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Editors Angela Belli, professor of English at St. John’s University in New York, and Jack Coulehan, physician-poet and director of the Institute for Medicine in Contemporary Society at the State University of New York at Stony Brook, have selected 100 poems by 32 contemporary physician-poets for this succinct yet meaty anthology. The book is subdivided into four sections, each of which is prefaced by an informative description and highlights of the poems to follow.
Section headings take their names from excerpts of the poems contained therein. There are poems that describe individuals--patients, family members ("from patient one to next"), poems that consider the interface between personal and professional life ("a different picture of me"), poems that "celebrate the learning process" ("in ways that help them see"), and poems in which the poet’s medical training is brought to bear on larger societal issues ("this was the music of our lives").
Several of the poems have been annotated in this database: Abse’s Pathology of Colours (9); Campo’s Towards Curing AIDS (13) and What the Body Told (94); Coulehan’s Anatomy Lesson (97), I’m Gonna Slap Those Doctors (21), The Dynamizer and the Oscilloclast: in memory of Albert Abrams, an American quack (129); Moolten’s Motorcycle Ward (105); Mukand’s Lullaby (33); Stone’s Talking to the Family (79) and Gaudeamus Igitur (109).
Other wonderful poems by these authors are also included in the anthology, e.g. Her Final Show by Rafael Campo, in which the physician tends to a dying drag queen, finally "pronouncing her to no applause" (11); "Lovesickness: a Medieval Text" by Jack Coulehan, wherein the ultimate prescription for this malady is to "prescribe sexual relations, / following which a cure will usually occur" (131); "Madame Butterfly" by David N. Moolten, in which the passengers in a trolley car are jolted out of their cocoons by a deranged screaming woman (142).
Space prohibits descriptions of all 100 poems, but each should be read and savored. Some others are particularly memorable. "Carmelita" by D. A. Feinfeld tells of the physician’s encounter with a feisty tattooed prisoner, who ends up with "a six-inch steel shank" through his chest as the physician labors futiley to save him (23). In "Candor" physician-poet John Graham-Pole struggles with having to tell an eight-year old that he will die from cancer (27). Audrey Shafer writes of a Monday Morning when she makes the transition from the "just-awakened warmth" of her naked little son to tend to the patient whom she will anesthetize "naked under hospital issue / ready to sleep" (72).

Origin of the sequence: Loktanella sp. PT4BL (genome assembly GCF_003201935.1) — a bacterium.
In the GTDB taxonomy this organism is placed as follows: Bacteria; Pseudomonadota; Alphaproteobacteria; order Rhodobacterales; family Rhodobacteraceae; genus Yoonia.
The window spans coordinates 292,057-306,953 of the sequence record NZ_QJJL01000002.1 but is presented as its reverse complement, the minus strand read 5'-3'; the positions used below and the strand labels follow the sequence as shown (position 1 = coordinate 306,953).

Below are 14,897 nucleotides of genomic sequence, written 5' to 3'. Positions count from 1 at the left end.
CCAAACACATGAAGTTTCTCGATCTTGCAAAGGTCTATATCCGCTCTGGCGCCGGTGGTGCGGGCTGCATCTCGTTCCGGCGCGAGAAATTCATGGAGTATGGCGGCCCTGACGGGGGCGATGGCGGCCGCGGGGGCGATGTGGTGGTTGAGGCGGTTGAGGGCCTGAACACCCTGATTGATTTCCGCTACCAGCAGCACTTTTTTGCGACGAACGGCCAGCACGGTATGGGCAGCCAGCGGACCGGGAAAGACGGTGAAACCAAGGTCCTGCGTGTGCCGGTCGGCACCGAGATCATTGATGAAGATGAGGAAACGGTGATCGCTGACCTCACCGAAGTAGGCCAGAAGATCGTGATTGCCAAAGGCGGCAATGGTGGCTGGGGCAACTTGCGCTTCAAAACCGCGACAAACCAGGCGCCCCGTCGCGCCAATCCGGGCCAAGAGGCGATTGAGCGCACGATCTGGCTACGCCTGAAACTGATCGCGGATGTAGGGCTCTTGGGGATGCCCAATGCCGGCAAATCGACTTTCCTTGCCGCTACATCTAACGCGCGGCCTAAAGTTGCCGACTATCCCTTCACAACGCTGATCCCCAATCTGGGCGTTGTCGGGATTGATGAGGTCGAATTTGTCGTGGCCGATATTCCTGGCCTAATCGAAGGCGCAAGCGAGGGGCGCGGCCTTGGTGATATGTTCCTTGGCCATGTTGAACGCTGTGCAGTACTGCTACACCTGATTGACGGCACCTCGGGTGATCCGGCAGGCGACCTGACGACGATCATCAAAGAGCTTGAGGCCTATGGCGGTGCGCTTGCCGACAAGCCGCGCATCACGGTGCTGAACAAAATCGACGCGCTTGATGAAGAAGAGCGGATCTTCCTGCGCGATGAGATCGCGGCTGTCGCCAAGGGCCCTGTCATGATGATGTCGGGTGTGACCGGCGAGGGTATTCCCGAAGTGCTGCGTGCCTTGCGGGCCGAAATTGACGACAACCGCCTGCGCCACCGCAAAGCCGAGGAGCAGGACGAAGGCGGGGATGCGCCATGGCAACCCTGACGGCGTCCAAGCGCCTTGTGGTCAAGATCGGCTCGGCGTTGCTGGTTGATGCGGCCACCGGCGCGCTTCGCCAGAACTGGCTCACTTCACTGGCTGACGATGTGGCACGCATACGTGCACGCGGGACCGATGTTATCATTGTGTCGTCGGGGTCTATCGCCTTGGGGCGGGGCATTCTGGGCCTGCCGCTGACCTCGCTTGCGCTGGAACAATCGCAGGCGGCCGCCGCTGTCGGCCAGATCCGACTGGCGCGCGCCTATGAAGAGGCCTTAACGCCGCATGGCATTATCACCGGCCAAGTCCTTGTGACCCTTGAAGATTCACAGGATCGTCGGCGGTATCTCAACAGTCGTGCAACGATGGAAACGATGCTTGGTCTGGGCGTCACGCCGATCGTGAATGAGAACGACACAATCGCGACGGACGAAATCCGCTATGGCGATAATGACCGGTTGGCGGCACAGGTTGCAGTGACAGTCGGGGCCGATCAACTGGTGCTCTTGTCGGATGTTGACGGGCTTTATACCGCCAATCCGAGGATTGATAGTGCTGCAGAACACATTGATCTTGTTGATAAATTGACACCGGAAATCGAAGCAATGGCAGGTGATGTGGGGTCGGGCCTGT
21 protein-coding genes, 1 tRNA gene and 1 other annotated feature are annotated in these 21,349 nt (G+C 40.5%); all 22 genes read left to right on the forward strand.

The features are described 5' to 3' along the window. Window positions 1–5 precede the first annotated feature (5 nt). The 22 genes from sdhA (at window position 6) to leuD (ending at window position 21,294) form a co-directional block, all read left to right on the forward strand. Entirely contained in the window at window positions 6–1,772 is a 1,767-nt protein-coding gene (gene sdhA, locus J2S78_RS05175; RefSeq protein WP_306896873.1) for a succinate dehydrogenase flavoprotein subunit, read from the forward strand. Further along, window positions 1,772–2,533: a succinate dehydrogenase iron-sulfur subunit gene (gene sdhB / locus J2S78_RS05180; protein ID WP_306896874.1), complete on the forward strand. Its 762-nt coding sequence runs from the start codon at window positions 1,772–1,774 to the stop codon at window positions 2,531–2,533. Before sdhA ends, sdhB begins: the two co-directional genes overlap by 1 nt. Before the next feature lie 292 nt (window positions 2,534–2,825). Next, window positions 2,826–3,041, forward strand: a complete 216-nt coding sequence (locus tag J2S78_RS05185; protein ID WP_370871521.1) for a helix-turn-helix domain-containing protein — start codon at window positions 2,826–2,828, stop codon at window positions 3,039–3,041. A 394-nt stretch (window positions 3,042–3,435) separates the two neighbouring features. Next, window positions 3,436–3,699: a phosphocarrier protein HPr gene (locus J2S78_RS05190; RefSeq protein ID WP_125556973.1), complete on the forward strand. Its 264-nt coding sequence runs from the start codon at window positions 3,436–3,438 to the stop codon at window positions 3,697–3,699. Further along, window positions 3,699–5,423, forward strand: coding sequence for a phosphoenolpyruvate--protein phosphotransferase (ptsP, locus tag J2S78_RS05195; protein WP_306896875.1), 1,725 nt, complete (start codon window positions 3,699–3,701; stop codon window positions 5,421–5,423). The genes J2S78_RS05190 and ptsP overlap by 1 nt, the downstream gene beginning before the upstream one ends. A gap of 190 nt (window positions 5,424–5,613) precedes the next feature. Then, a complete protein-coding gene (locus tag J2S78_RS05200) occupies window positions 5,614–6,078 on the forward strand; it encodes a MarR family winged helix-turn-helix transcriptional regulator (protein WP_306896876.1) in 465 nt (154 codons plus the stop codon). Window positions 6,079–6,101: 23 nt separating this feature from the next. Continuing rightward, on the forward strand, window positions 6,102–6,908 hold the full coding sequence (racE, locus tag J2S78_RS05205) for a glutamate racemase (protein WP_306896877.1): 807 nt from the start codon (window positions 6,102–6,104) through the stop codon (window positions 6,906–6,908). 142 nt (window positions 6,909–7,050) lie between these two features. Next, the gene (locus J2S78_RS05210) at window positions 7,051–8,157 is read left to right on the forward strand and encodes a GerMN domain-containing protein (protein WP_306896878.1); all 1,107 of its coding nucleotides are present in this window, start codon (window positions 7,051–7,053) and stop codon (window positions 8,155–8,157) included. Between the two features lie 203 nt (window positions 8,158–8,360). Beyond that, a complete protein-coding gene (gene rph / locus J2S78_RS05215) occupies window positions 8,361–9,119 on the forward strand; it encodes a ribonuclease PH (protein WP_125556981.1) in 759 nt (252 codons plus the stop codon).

In "The Log of Pi" Marc J. Straus muses about being asked "the question / I never knew" that he "pretend[s] not to hear" whose "answer floats on angel’s lips / and is whispered in our ear just once" (113). Richard Donze wants to know why "Vermont Has a Suicide Rate" (132). Vernon Rowe remembers the "hulk of a man" who shriveled away from an abdominal wound and begged, " ’Let me go, Doc,’ / and I did" (44).
The book begins with a "Twenty Question Multiple Choice Self-Help Quiz." Each question is actually a short chapter. For example, the first chapter deals with the "amnesic self" and asks why amnesia is a favorite device in fiction and especially soap operas. Other chapters deal with the nowhere self, the fearful self, the promiscuous self, and so forth.
The second part of the book is an essay on the nature of the self, complete with numerous diagrams and arrows. The third section presents discussions of various manifestations of the self as transcendent, orbiting, exempted, lonely, and demoniac. The last part is called "A Space Odyssey" and is captioned "What to do if there is no man Friday out there and we really are alone?"